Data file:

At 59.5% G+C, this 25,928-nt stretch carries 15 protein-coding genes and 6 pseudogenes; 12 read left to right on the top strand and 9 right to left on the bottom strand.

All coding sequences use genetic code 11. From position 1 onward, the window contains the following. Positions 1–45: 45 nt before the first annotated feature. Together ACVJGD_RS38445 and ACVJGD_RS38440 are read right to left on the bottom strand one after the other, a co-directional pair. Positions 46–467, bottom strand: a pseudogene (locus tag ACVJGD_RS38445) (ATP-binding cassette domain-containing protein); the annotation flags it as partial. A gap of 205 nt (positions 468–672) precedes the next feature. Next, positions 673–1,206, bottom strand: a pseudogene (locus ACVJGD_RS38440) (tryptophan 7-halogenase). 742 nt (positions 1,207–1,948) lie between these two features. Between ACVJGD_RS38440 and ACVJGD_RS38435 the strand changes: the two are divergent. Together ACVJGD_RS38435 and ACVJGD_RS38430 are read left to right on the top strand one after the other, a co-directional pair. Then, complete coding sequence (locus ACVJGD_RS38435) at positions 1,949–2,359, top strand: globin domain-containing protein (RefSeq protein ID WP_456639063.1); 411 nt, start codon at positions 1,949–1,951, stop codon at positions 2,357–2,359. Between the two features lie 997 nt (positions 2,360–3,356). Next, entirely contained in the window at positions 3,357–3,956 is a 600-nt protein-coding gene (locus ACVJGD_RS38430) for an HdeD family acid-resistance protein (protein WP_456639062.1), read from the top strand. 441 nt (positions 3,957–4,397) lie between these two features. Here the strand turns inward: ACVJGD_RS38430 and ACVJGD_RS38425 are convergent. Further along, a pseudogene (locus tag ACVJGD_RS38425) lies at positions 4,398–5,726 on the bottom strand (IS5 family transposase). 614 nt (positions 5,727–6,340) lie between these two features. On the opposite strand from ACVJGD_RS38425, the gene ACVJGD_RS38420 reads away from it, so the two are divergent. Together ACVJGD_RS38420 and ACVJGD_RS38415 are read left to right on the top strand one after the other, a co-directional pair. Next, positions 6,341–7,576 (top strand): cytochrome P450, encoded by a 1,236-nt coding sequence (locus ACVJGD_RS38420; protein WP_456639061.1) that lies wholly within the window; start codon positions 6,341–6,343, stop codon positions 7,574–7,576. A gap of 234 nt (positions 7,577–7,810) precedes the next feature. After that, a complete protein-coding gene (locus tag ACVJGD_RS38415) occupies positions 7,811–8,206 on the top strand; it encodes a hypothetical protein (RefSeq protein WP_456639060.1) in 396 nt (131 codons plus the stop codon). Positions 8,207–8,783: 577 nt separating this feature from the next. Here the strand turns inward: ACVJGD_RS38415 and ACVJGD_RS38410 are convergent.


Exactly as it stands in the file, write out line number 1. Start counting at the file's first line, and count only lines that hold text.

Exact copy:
At 59.5% G+C, this 25,928-nt stretch carries 15 protein-coding genes and 6 pseudogenes; 12 read left to right on the top strand and 9 right to left on the bottom strand.